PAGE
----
A new hand-held device can quickly measure blood pressure and other vital signs from a patient’s lips and fingertip.
Researchers say the battery-powered MouthLab, now in prototype form, could replace bulky, restrictive monitors currently used to display patients’ vital signs in hospitals. It could also collect more kinds of data than are typically available in an ambulance, emergency room, doctor’s office, or patient’s home.
“We see it as a ‘check-engine’ light for humans,” says Gene Fridman, assistant professor of biomedical engineering at Johns Hopkins University School of Medicine.
No training needed
MouthLab’s measurements of heart rate, blood pressure, temperature, breathing rate, and blood oxygen compare well with patient vital signs measured by standard hospital monitors, according to the study that is published in the Annals of Biomedical Engineering. The device also does electrocardiograms to measure electrical activity in the heart.
“It can be used by people without special training at home or in the field,” Fridman says. The device may be able to detect early signs of medical emergencies, such as heart attacks, or avoid unnecessary ambulance trips and emergency room visits when a patient’s vital signs are good.
Because the device monitors vital signs in the mouth, future versions of the device may be able to detect chemical cues in blood, saliva, and breath that act as markers for serious health conditions.
“We envision the detection of a wide range of disorders,” Fridman says, “from blood glucose levels for diabetics, to kidney failure, to oral, lung and breast cancers.”
The prototype consists of a small, flexible mouthpiece like those that scuba divers use, connected to a hand-held unit about the size of a telephone receiver. The mouthpiece holds a temperature sensor and a blood volume sensor.
The thumb pad on the hand-held unit has a miniaturized pulse oximeter—a smaller version of the finger-gripping device used in hospitals, which uses beams of light to measure blood oxygen levels. Other sensors measure breathing from the nose and mouth.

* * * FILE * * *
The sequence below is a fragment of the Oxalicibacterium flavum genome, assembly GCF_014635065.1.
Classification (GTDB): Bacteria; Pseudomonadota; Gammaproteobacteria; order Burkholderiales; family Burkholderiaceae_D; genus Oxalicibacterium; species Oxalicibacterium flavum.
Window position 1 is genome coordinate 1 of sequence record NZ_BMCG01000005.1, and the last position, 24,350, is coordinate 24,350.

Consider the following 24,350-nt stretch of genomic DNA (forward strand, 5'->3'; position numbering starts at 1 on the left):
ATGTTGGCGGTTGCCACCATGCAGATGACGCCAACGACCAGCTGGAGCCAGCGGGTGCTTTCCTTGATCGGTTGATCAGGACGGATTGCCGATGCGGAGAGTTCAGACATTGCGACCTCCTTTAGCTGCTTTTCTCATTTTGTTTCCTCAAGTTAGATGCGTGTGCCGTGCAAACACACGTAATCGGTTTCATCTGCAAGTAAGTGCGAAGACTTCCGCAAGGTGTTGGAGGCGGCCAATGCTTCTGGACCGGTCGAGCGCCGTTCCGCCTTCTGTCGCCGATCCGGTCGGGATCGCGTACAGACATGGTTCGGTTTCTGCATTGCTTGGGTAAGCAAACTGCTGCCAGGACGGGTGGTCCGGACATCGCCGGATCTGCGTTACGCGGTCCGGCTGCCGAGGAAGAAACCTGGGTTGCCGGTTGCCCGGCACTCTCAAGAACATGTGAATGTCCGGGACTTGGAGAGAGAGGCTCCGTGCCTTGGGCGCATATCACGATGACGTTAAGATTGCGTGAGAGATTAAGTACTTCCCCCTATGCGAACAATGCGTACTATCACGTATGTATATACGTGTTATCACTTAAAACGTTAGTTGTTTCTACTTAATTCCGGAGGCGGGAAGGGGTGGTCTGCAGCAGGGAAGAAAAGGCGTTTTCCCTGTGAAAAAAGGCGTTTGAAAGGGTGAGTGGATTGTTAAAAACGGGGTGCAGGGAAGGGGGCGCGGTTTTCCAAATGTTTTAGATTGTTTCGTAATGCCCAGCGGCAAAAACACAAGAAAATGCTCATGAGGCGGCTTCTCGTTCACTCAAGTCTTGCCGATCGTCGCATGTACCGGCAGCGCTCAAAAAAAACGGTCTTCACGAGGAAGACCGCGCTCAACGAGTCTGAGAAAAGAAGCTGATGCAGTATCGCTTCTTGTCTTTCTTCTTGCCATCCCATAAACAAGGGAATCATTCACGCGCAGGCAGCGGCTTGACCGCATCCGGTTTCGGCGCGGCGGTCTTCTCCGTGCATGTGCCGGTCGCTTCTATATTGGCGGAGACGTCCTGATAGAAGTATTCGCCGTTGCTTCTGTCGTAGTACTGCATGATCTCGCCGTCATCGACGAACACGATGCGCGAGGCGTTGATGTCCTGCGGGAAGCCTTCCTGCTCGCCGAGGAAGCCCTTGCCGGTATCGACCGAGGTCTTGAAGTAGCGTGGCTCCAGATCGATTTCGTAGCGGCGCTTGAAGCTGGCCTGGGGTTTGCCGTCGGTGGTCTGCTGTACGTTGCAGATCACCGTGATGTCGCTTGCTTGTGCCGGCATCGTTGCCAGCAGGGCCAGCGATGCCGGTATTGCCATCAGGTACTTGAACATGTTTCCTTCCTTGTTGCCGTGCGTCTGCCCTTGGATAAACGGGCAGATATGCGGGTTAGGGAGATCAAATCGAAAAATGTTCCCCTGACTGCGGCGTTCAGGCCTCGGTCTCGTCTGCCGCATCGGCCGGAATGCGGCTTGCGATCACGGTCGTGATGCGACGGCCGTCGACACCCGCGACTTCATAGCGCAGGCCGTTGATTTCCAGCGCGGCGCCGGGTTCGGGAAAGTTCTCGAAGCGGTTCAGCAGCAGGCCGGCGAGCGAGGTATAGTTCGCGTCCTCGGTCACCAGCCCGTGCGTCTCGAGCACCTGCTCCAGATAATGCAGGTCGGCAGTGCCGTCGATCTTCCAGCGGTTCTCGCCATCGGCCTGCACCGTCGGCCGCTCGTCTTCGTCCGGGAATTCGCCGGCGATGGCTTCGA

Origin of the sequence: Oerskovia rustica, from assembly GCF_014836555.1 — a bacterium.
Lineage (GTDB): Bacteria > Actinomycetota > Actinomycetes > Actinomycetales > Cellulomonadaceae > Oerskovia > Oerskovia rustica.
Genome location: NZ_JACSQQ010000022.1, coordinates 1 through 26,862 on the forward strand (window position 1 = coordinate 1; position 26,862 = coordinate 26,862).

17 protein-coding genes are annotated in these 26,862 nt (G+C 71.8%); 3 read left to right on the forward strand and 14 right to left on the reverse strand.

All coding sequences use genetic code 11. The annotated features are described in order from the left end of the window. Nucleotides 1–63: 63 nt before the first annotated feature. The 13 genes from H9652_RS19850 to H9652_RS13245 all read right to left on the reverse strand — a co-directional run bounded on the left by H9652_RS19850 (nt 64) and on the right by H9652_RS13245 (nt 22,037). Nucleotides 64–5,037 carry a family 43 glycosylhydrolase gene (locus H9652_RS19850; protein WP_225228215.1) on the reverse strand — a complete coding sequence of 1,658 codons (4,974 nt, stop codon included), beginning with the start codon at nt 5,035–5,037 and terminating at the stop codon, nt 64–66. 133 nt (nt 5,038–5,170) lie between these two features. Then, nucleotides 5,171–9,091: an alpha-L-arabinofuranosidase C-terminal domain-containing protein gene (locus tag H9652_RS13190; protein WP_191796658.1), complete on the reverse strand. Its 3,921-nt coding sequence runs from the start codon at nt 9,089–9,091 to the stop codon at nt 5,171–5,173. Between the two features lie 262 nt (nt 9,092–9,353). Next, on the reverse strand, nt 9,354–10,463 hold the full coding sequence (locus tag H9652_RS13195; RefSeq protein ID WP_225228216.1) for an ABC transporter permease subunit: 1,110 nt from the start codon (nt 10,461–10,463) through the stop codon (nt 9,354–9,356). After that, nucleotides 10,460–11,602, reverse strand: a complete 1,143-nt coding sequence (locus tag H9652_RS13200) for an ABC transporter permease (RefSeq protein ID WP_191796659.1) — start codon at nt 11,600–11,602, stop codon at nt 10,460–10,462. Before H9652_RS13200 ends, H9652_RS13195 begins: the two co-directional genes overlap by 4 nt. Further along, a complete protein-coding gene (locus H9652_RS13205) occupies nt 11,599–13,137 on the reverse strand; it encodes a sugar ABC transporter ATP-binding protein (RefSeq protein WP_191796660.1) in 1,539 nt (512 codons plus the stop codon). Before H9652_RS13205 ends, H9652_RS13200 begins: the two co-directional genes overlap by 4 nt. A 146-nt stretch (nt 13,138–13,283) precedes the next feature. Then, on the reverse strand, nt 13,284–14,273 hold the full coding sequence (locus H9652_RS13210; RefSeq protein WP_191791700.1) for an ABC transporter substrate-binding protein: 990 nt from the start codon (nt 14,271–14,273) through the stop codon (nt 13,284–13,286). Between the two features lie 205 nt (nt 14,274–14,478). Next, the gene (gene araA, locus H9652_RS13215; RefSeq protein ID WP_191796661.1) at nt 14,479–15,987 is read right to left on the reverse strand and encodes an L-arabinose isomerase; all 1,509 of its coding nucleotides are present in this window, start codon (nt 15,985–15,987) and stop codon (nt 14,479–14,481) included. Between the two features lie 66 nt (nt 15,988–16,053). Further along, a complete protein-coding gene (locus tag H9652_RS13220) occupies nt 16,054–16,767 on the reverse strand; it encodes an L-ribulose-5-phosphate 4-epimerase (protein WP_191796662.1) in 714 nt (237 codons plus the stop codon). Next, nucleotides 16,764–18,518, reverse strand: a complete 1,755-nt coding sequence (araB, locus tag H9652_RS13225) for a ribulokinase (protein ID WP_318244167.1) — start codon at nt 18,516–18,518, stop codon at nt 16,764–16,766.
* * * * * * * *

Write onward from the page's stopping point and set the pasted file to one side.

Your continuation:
MouthLab also has three electrodes for electrocardiograms—one on the thumb pad, one on the upper lip of the mouthpiece, and one on the lower lip—that work about as well as the chest and ankle electrodes used on basic ECG equipment in many ambulances or clinics.
That ECG signal is the basis for MouthLab’s new way of recording blood pressure. When the signal shows the heart is contracting, the device optically measures changes in the volume of blood reaching the thumb and upper lip. Unique software converts the blood flow data into systolic and diastolic pressure readings. MouthLab blood pressure readings effectively match those taken with the familiar arm-squeezing cuffs.
The hand unit relays data by Wi-Fi to a nearby laptop or smart device, where graphs display real-time results. The next generation of MouthLab will display its own data readouts with no need for a laptop, Fridman says. Ultimately, patients will be able to send results to their doctors via cellphone, and an app will let physicians add them to patients’ electronic medical records.
A 3D printer made the parts for the prototype, “which looks a lot like a hand-held taser,” Fridman says. “Our final version will be smaller, more ergonomic, more user-friendly, and faster. Our goal is to obtain all vital signs in under 10 seconds.”
Maryland Technology Development Corp. funded the work. Fridman is founder and sole owner of Multisensor Diagnostics LLC, which has an option from Johns Hopkins on the MouthLab technology. The arrangement has been reviewed and approved by the university in accordance with its conflict of interest policies.
Source: Johns Hopkins University